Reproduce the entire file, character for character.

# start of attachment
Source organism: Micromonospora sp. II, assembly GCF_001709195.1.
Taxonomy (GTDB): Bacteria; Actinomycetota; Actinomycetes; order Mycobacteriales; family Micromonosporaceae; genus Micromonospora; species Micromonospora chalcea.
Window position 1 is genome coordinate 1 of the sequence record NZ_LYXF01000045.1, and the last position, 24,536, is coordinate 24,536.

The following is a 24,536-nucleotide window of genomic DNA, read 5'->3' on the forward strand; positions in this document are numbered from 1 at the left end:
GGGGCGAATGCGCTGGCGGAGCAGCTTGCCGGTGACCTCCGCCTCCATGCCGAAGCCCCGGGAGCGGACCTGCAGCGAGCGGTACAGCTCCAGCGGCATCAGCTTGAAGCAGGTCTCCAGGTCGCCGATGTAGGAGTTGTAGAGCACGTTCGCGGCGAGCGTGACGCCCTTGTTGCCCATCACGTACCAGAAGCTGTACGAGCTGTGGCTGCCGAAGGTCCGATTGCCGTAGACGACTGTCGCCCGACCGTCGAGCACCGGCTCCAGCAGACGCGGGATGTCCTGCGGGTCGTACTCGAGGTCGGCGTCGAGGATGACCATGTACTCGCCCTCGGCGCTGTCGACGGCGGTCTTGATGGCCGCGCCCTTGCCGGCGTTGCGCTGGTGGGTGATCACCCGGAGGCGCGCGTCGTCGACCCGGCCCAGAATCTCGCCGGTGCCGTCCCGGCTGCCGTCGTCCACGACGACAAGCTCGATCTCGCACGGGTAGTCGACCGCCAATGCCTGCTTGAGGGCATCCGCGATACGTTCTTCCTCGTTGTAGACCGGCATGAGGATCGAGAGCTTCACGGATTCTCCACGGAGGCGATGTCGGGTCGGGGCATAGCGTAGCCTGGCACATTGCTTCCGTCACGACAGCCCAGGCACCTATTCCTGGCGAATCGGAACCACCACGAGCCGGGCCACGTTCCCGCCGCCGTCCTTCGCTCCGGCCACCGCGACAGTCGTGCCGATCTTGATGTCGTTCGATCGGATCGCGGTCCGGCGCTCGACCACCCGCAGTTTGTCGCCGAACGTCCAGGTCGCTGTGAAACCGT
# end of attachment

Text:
Source organism: Micromonospora sp. II, assembly GCF_001709195.1.
Taxonomy (GTDB): Bacteria; Actinomycetota; Actinomycetes; order Mycobacteriales; family Micromonosporaceae; genus Micromonospora; species Micromonospora chalcea.
Window position 1 is genome coordinate 1 of the sequence record NZ_LYXF01000045.1, and the last position, 24,536, is coordinate 24,536.

The following is a 24,536-nucleotide window of genomic DNA, read 5'->3' on the forward strand; positions in this document are numbered from 1 at the left end:
GGGGCGAATGCGCTGGCGGAGCAGCTTGCCGGTGACCTCCGCCTCCATGCCGAAGCCCCGGGAGCGGACCTGCAGCGAGCGGTACAGCTCCAGCGGCATCAGCTTGAAGCAGGTCTCCAGGTCGCCGATGTAGGAGTTGTAGAGCACGTTCGCGGCGAGCGTGACGCCCTTGTTGCCCATCACGTACCAGAAGCTGTACGAGCTGTGGCTGCCGAAGGTCCGATTGCCGTAGACGACTGTCGCCCGACCGTCGAGCACCGGCTCCAGCAGACGCGGGATGTCCTGCGGGTCGTACTCGAGGTCGGCGTCGAGGATGACCATGTACTCGCCCTCGGCGCTGTCGACGGCGGTCTTGATGGCCGCGCCCTTGCCGGCGTTGCGCTGGTGGGTGATCACCCGGAGGCGCGCGTCGTCGACCCGGCCCAGAATCTCGCCGGTGCCGTCCCGGCTGCCGTCGTCCACGACGACAAGCTCGATCTCGCACGGGTAGTCGACCGCCAATGCCTGCTTGAGGGCATCCGCGATACGTTCTTCCTCGTTGTAGACCGGCATGAGGATCGAGAGCTTCACGGATTCTCCACGGAGGCGATGTCGGGTCGGGGCATAGCGTAGCCTGGCACATTGCTTCCGTCACGACAGCCCAGGCACCTATTCCTGGCGAATCGGAACCACCACGAGCCGGGCCACGTTCCCGCCGCCGTCCTTCGCTCCGGCCACCGCGACAGTCGTGCCGATCTTGATGTCGTTCGATCGGATCGCGGTCCGGCGCTCGACCACCCGCAGTTTGTCGCCGAACGTCCAGGTCGCTGTGAAACCGT